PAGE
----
SYDNEY (Reuters) - The world’s nations must do all they can to understand the origins of COVID-19, Australia’s Prime Minister Scott Morrison said on Saturday, comments that could worsen tensions with China.
Addressing the United Nations General Assembly, Morrison said an inquiry into the roots of the virus would minimise the threat of another global pandemic.
“This virus has inflicted a calamity on our world and its peoples. We must do all we can to understand what happened for no other purpose than to prevent it from happening again,” Morrison said via a teleconference video link.
“There is a clear mandate to identify the zoonotic source of the COVID-19 virus and how it was transmitted to humans.”
Morrison’s comments came after similar comments by the prime minister earlier in the year soured ties between Australia and China.
At that time, he led global demands for an inquiry into the origins of COVID-19. China strongly rebuffed that move, with Beijing’s ambassador to Canberra warning the inquiry calls could sour trade ties.
Since then, China has imposed trade sanctions on Australia. It suspended some beef imports on a technicality and effectively blocked a A$439 million ($308.5 million) trade in barley by slapping tariffs of 80.5% on the Australian import. China has also launched an anti-dumping probe into Australian wine imports.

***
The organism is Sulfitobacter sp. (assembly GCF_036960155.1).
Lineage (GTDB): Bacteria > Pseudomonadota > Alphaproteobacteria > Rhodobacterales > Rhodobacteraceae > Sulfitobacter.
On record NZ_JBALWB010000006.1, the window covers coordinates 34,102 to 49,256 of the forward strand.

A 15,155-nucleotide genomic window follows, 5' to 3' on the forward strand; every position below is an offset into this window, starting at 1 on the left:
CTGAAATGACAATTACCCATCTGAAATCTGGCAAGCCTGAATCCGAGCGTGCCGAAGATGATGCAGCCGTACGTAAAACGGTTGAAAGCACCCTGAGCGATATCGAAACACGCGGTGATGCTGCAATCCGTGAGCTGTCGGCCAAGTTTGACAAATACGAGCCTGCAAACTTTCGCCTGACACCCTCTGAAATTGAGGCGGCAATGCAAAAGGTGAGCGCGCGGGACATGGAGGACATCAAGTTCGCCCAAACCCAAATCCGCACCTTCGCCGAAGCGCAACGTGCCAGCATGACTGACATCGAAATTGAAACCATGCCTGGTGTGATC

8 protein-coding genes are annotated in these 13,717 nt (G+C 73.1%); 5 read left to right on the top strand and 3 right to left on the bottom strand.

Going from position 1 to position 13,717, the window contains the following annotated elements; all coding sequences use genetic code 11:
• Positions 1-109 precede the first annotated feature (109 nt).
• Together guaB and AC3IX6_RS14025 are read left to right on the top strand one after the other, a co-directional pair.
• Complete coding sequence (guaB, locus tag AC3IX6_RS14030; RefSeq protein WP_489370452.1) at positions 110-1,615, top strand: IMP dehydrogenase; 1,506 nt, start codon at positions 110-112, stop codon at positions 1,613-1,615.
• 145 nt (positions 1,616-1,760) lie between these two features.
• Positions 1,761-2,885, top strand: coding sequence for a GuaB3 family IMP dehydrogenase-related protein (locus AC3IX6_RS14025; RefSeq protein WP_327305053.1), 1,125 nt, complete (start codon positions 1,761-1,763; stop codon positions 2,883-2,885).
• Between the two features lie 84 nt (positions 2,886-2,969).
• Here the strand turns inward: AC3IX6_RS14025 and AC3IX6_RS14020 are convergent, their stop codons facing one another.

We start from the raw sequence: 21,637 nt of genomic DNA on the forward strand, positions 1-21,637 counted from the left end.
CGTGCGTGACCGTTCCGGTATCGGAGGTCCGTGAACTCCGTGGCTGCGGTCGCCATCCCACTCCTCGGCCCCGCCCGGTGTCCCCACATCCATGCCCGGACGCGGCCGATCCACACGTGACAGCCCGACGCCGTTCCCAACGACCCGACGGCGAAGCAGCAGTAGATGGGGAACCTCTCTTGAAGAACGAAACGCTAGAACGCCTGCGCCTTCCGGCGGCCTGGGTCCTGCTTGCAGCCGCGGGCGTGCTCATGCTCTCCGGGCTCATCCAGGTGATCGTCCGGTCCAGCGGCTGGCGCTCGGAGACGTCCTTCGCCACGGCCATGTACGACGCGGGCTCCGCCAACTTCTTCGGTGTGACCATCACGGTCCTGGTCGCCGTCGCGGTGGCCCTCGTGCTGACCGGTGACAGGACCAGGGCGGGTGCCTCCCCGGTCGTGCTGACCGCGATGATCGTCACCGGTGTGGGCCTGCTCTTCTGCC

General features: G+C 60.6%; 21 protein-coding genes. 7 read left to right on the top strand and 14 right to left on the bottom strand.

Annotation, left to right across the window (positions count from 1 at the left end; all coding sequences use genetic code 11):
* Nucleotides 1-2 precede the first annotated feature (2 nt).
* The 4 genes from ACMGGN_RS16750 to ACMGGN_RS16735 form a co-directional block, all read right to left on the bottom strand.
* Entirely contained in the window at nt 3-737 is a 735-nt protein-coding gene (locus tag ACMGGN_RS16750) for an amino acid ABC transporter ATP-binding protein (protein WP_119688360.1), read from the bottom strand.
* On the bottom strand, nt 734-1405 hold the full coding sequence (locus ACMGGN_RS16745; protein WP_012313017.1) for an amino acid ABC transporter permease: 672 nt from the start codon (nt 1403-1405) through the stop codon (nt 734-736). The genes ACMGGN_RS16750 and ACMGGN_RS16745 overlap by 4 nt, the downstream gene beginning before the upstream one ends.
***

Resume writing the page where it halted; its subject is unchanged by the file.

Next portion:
Meanwhile, Australia called on all nations to share a COVID-19 vaccine should one be developed.
Australia earlier this year signed a vaccine agreement with AstraZeneca AZN.L, with the first batches scheduled to be delivered in January 2021 if trials prove successful.
Australia has said it will share supplies with smaller Pacific Island nations.
($1 = 1.4231 Australian dollars)
Reporting by Colin Packham; Editing by Cynthia Osterman
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